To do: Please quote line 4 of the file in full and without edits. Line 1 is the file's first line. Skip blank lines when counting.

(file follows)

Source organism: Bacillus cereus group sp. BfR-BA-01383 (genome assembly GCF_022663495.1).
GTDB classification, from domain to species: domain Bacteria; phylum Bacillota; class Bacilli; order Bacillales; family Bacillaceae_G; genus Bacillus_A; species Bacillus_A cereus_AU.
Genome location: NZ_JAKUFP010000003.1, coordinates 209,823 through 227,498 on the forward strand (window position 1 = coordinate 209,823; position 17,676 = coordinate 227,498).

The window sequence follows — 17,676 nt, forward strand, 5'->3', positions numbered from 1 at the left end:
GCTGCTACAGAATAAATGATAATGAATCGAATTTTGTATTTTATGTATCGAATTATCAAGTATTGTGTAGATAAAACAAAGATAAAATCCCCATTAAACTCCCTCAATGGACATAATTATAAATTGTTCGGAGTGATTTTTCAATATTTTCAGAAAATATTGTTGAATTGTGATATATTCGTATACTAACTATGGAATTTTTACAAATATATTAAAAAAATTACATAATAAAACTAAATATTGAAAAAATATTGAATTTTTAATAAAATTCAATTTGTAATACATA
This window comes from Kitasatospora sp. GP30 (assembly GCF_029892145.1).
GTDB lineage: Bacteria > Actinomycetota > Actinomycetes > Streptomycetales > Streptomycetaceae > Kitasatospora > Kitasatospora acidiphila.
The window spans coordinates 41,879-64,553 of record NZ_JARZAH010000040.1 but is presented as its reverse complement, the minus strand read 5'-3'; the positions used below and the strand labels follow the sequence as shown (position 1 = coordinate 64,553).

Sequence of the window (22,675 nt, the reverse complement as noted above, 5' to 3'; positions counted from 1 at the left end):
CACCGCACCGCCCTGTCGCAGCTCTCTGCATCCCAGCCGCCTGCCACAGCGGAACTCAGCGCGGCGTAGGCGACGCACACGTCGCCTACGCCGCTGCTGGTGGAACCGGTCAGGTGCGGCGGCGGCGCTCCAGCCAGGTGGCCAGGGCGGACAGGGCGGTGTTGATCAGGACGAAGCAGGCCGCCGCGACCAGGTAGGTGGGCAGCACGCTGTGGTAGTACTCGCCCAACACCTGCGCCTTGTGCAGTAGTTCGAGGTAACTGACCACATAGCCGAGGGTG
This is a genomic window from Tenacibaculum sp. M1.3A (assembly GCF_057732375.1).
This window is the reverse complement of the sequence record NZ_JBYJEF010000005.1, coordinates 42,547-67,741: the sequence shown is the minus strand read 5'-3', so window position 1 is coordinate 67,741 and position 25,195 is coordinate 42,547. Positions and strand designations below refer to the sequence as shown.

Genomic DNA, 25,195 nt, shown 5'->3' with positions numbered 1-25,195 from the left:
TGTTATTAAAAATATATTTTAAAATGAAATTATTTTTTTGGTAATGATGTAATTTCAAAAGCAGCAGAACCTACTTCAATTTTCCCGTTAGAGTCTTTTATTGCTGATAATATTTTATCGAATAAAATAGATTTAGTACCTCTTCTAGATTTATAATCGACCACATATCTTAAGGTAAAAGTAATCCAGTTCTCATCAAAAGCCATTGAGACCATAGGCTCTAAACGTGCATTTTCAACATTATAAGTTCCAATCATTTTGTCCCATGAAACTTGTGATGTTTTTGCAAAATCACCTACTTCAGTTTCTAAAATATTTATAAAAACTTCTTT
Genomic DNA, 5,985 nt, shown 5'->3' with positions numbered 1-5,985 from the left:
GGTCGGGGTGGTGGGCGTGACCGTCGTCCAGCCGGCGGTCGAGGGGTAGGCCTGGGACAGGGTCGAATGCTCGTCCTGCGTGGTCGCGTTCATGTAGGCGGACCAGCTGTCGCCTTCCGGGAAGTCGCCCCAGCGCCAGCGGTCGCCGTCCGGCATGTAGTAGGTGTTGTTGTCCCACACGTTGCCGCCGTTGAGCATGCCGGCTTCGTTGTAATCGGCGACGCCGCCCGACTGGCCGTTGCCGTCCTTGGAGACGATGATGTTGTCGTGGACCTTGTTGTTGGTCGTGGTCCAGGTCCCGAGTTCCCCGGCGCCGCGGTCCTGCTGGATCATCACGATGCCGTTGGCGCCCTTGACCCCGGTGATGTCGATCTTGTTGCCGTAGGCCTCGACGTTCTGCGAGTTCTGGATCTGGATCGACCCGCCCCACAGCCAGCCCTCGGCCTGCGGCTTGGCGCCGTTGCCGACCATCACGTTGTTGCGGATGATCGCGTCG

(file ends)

The window sequence follows — 17,676 nt, forward strand, 5'->3', positions numbered from 1 at the left end: